In a letter drawn up by the New Economics Foundation, more than 50 NGOs, including Greenpeace, Finance Watch, Transparency International, and Share Action, have called on central banks to lead by example when it comes to financial transparency over the risks and implications of climate change.
The letter notes that G20 central banks and finance ministries have made commendable steps by putting climate change firmly on the financial stability agenda. As Governor of the Bank of England Mark Carney has suggested, the severity of climate risks could result in a “climate Minsky moment”, involving system-wide collapse in prices as companies in the fossil fuel industry rapidly lose their value.
A successful green transition means re-aligning finance and capital to a more ecologically sustainable footing. However, it also means deflating potentially the biggest asset price bubble in history: the ‘carbon bubble’.
Forecasts suggest that only one quarter of remaining fossil fuel reserves can be burned if we are to keep to the Paris Climate Agreement and stop temperatures rising above 2°C. Leaving most of the world’s oil, gas and coal in the ground means carbon intensive assets may be grossly overpriced, and infrastructure built to extract the reserves may become useless (known as ‘stranded assets’).
CLIMATE CHANGE AND DEFLATING THE CARBON BUBBLE HAS THE POTENTIAL TO WIPE OUT TRILLIONS OF POUNDS WORTH OF ASSETS
Climate change and deflating the carbon bubble has the potential to wipe out trillions of pounds worth of assets, making the devastation of the 2008 financial crisis seem like a walk in the park.
In response to the risks, G20 central banks and finance ministries have established the Task Force on Climate-Related Financial Disclosures (TCFD). Taking the first meaningful stride towards addressing the financial risks of climate change, the TCFD has developed a voluntary, consistent reporting framework for climate-related financial disclosures.
According to Governor Carney, climate risks and opportunities are currently “shrouded in secrecy”, and the more transparent we make markets, “the more we will all benefit”. In theory, greater transparency will allow the market to price-in risks of climate change, enabling better long-term decisions.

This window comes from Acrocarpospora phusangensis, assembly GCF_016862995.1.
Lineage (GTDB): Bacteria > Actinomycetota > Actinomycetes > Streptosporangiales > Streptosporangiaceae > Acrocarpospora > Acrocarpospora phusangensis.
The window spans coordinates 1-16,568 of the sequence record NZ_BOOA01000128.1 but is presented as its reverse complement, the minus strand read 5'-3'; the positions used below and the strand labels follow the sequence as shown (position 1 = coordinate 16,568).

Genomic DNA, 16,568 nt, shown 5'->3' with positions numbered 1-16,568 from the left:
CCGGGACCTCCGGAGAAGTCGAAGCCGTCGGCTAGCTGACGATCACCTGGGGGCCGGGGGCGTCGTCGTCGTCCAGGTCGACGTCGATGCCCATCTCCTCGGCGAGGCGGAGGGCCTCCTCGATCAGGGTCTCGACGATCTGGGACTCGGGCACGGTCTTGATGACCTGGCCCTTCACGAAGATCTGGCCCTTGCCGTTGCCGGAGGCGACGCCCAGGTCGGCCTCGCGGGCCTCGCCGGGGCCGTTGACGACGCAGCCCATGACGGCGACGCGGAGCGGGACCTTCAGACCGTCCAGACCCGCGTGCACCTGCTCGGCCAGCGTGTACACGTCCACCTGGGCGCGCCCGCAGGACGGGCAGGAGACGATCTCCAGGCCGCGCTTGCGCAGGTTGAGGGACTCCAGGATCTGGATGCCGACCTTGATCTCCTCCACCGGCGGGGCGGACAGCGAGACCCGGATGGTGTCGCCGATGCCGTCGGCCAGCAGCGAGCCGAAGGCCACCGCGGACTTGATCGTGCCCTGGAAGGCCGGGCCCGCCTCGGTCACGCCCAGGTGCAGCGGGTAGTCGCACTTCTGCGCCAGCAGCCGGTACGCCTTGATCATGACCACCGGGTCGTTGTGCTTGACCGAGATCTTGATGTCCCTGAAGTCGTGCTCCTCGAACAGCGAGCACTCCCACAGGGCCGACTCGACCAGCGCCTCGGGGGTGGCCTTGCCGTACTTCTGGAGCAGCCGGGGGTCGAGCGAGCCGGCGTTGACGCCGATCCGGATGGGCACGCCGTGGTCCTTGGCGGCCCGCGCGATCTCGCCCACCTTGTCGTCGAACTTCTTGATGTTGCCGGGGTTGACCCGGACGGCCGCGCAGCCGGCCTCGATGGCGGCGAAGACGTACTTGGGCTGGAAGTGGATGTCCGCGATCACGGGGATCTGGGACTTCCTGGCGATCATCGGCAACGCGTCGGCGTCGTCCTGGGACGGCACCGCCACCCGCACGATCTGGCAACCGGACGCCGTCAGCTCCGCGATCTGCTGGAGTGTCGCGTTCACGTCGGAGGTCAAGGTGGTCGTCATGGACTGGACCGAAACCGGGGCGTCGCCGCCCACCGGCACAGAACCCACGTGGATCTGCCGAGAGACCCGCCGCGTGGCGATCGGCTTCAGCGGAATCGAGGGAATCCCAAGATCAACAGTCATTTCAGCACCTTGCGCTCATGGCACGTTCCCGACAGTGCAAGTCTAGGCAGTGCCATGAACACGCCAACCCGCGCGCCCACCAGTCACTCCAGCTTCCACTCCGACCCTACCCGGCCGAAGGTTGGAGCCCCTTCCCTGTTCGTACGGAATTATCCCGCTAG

However, whilst there are some notable success stories, best practice has not yet been established, either for companies or for banks. Indeed, following reports that the UK’s largest pension funds fail to sufficiently consider climate change, a group of MPs have called on government to make climate-related risk disclosures mandatory by 2022.
Until then, private financial sector institutions need an authoritative example for how to report TCFD disclosure recommendations, to help tackle the foot-dragging that would accompany leaving it to the market.. Central banks are well-placed to spearhead this movement.
As the 50 NGOs writing to the FT have argued, central banks should lead by example given that they have themselves built up portfolios of corporate securities that are highly skewed towards the carbon intensive sector. As the Bank of England is a public sector institution, this means the government’s balance sheet is also significantly exposed to potential climate related risks.
CAN WE REALLY EXPECT PRIVATE INSTITUTIONS TO VOLUNTARILY, PUBLICLY DISCLOSE THEIR BUSINESS STRATEGIES AND RISK EXPOSURES TO CLIMATE CHANGE WHILE LEADING PUBLIC INSTITUTIONS ARE UNWILLING TO DO SO?
It also begs a simple question: Can we really expect private institutions to voluntarily, publicly disclose their business strategies and risk exposures to climate change while leading public institutions are unwilling to do so?
Improving central bank transparency may be an essential first step, but it must also be the thin end of a larger policy wedge. For example, the Bank of England’s own corporate quantitative easing (QE) programme acts as a subsidy for carbon intensive sectors and risks reinforcing the current ‘carbon lock-in’ of energy systems centred upon fossil fuels, which endangers financial stability and undermines the Paris Agreement on climate change.
With this letter we are asking for central banks to be responsible and lead by example. By increasing their transparency and disclosing their climate-related risks, the long-term hope must be that central banks will ultimately redesign their QE programmes in order to help clean up their balance sheet. And ultimately this will hopefully mean that central banks start to think more strategically about how they can support the green transition and Paris Climate commitments.
With 50 key NGOs now united and calling for central banks to act, Mark Carney must ensure that the UK continues to lead the way on tackling climate change.